She’d told him that Steed Gulle would break his back in a fortnight. It was before she could count. She’d counted off the days on her fingers … Monday again, Tuesday again … The same week she dreamed that Bessit Brown was growing a lump in her belly, not a baby. 

She’d been twelve before she found a different name for them, if not where they came from before she knew them. Fore-tellings. They came from her unconscious awareness and who put such thoughts into that part of her? “So maybe you should stop drinking now so you’ll still be able to cut straight?” she said. “I’m going by the presence of the scalpels,” she said to his eyes searching her soul.

He slumped. “Yeah. All right.”

“Tell me why?” she said. “Why we’re doing this, and why now?” 

Silence.

“You’re leaving,” she said. The first part of the dream. Such dreams also came from her unconscious awareness. “You haven’t told me everything you know. Things that I might be able to use to survive. Maybe do something real with my life. Other than being in the thrall of the planet.”

“You’ve thought about it?” He sounded surprised. 

“No one sleeps next to me in the dorm. No one will work alongside me. People are afraid of me. The only reason they don’t stone me is because you have power over their food. Why would I stay when you leave?”

He grunted agreement. “That’s my girl. Your mother and I were the first to jump from the ship-to-surface-lander. We lay down and made love. Yes, I would call it that even though we did it to win a bet. Pregnant from day one, who would’ve believed that?” 

He shook his head at the long ago mystery. “After we discovered how alive the planet is and how resistant to us settling on it, I was afraid for you. I’ve missed your mother more than I can say.”

“Sixteen years,” Soowei said. 

“I only knew her for a year. You are feisty the way she was. I was her anchor like I’ve been your anchor.” 

He gathered in his voice, though the walls were thicker than a hand’s length and no one else lived on this level. “Something is coming that I can’t save you from. The town committee got the news yesterday and are crying and weeping. A lot of them in the same situation as me, kids in the nominated age group.”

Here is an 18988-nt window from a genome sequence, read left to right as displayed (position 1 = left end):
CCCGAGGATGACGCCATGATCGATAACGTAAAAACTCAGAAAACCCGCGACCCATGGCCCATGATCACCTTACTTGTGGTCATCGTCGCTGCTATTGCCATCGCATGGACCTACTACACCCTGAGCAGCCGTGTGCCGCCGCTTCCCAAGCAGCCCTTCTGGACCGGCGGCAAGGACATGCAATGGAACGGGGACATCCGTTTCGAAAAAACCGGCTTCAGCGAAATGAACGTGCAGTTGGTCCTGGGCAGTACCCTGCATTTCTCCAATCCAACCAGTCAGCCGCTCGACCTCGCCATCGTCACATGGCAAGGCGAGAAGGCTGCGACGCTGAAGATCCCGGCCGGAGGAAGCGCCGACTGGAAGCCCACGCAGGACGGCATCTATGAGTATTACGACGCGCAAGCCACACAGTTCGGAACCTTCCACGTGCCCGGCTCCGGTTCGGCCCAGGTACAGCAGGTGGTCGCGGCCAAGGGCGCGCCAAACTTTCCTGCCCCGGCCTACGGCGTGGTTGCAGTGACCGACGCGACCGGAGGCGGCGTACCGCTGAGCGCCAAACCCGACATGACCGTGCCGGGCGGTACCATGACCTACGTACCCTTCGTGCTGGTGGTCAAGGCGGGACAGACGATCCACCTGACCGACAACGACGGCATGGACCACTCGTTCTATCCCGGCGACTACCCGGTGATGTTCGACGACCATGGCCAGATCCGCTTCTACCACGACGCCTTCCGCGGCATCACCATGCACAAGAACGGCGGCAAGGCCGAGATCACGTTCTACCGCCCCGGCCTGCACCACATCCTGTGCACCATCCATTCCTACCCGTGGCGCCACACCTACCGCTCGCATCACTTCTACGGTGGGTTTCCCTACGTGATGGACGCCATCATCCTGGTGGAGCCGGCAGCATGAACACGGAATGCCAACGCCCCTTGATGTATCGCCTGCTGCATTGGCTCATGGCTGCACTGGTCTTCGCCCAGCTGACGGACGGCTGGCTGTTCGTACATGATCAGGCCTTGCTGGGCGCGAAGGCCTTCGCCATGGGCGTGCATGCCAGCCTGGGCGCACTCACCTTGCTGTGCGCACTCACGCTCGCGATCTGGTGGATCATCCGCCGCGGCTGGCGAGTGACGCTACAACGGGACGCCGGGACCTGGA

“What?” Soowei said.

He didn’t listen or didn’t hear. Didn’t even look at her. “All I can do is give you my chip. Make you known to the ship and so maximise your chances of surviving. Why it’s got to be done now! Before the announcement.”

“Surviving what?” She joggled his arm. “What?”  

He still didn’t say though he stared at her now. “The ship isn’t stupid. Once it figures out you are important to the planet, it’ll make sure that you survive. I foresee that you’ll … The planet has ordered a round-up.” 

 “The planet has ordered? How?” She heard herself being strident. Everything to do with the planet was important to her. How would she ever be her own person when she didn’t know what the planet could do to her? 

Her father got that severe expression on his face. His face was made for stern. Lank uncared-for grey hair. Grey eyes. Grey stubble. “Planet has been in contact with ship from the first. I believe now that the planet puts its requirements into the ArkShip’s life-support software. Through pulses of heat maybe. The life-support system because it is the most human-like." Here his voice softened. "And we know the planet can influence humans, because of you.”